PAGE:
Also Known As: Pacific Sturgeon, Sacramento Sturgeon
Guides Who Fish This Species
White Sturgeon (Acipenser transmontanus) Fish Description
The White Sturgeon (Acipenser transmontanus), also known as Pacific Sturgeon or Sacramento Sturgeon, is a huge anadromous game fish mostly found in some large North American rivers that drain to the Pacific Ocean. Though it’s born in freshwater, it usually swims to the ocean and spends most of its life in saltwater; returning to freshwater only to spawn. Its long and cylindrical body is mostly light grey in color and its belly is white. Instead of scales like other fishes, it has five rows of white scutes—an external bony plate—along its body to protect its body from environmental abrasions as well as from predators. Its toothless mouth is protruded and its nose is pointed to help in burrowing for food on the sea floor. Plus, the barbels located near the front end of its long nose makes it possible for it to “feel” its surroundings.
Interesting Facts About White Sturgeons
It’s the largest freshwater fish in North America.
It’s anadromous—a fish born in freshwater but spends most of its life in saltwater.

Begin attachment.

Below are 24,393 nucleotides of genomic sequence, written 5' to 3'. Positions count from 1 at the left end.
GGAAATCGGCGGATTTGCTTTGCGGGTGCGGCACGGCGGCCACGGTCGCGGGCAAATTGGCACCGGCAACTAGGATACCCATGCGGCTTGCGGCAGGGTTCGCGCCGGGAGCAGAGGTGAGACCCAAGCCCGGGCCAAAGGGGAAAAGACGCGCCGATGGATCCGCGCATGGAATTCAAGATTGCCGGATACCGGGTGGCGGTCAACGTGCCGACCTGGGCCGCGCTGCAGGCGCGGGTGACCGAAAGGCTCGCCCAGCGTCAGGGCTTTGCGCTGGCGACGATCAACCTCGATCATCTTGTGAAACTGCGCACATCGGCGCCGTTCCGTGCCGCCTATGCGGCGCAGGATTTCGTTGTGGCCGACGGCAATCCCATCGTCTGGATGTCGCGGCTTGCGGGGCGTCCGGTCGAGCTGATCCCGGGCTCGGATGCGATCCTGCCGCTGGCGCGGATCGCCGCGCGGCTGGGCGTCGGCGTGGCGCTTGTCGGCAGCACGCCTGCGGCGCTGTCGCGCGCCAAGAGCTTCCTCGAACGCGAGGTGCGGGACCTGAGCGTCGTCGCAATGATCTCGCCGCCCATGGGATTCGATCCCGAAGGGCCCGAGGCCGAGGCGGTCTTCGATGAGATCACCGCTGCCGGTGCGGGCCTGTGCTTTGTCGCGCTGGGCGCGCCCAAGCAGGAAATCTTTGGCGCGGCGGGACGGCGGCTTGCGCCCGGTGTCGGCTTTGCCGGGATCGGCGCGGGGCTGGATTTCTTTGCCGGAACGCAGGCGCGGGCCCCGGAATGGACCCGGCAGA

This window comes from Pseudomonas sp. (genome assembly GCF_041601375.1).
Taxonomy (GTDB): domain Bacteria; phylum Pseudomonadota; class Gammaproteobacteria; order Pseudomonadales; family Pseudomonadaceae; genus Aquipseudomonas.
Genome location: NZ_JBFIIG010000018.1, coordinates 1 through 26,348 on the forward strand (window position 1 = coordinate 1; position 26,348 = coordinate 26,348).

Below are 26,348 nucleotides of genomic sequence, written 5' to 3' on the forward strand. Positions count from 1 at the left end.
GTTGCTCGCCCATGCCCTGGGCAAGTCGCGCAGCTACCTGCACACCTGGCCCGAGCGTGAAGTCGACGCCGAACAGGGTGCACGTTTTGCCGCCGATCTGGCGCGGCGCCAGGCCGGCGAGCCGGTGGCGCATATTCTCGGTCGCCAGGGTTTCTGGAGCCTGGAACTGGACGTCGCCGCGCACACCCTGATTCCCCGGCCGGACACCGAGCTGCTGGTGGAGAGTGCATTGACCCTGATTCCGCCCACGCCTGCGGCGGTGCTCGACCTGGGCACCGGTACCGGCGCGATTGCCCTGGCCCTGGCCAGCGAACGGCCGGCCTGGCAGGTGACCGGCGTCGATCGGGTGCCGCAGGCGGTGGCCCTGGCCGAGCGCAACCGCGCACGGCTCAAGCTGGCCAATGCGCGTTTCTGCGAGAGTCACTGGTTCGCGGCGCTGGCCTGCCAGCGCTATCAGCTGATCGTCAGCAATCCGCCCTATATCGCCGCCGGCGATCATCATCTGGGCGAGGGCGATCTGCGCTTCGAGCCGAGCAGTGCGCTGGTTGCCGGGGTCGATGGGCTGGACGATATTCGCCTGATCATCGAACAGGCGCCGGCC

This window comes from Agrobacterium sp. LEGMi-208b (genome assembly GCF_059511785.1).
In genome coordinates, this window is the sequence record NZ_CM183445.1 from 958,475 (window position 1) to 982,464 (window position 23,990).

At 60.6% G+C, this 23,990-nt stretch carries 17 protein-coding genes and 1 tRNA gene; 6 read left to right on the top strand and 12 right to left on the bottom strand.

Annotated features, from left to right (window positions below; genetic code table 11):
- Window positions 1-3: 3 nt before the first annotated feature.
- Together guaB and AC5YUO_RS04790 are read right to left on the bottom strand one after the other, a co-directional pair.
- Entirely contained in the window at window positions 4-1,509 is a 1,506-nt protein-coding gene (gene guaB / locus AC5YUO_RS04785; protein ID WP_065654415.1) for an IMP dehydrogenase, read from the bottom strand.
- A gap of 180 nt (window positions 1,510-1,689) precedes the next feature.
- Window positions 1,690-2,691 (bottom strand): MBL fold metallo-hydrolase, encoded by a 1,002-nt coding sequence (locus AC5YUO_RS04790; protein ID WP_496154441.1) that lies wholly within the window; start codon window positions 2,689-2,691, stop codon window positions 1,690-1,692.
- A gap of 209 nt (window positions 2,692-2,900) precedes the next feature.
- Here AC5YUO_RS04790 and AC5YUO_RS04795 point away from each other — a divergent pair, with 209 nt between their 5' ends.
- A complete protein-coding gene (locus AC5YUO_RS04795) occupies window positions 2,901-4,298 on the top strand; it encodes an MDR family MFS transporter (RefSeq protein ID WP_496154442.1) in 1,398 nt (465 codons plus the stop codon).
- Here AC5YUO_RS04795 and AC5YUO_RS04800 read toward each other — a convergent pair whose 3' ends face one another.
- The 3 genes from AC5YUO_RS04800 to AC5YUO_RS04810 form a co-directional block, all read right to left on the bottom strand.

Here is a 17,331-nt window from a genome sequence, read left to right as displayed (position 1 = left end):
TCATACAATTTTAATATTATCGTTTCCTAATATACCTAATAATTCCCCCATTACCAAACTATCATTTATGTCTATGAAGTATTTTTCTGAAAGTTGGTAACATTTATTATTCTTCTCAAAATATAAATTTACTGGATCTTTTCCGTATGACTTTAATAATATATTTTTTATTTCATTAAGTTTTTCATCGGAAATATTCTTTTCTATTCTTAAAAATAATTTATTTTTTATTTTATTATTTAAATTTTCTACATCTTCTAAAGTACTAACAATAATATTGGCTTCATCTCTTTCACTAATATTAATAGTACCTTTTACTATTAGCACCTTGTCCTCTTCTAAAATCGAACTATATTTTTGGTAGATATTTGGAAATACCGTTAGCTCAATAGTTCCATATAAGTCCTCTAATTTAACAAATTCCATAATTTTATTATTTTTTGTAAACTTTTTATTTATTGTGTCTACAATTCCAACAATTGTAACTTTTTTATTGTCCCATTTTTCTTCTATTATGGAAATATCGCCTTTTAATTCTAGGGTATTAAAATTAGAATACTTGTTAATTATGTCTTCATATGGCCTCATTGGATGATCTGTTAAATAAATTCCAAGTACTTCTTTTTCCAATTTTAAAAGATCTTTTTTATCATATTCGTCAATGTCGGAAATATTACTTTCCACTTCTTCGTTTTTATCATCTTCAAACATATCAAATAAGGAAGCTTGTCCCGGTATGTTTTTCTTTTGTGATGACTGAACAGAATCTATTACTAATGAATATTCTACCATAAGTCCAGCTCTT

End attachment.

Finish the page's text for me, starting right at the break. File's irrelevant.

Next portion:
It returns to freshwater to spawn.
The largest ever caught on record weighs around 1,100 pounds, measuring 12 feet and 4 inches.
It was caught in July 2012 in Fraser River in British Columbia, Canada; and was released back to the water.
It’s carnivorous but it doesn’t have teeth.
It eats by sucking on its prey.
Its taste buds are located on the outside of its mouth.
Instead of scales, they a long bony plate called scutes that protect them.
It’s covered with a rough sandpaper-like skin.
It has cartilaginous bones, much like sharks.
It eats shrimps, clams, crabs, worms, mussels, snails, and small fishes.
It can live to a hundred years or even more.
Males and females release their sperm and eggs simultaneously during spawning season.
Sperm and eggs mix together in the water current.
Females can release up to 3 million eggs in a single spawning season.
Once fertilized, the eggs sink to the river bottom and sticks rocks and other underwater structures.
Commercial fishers fish for the fish species not just for its meat but for its highly valued roes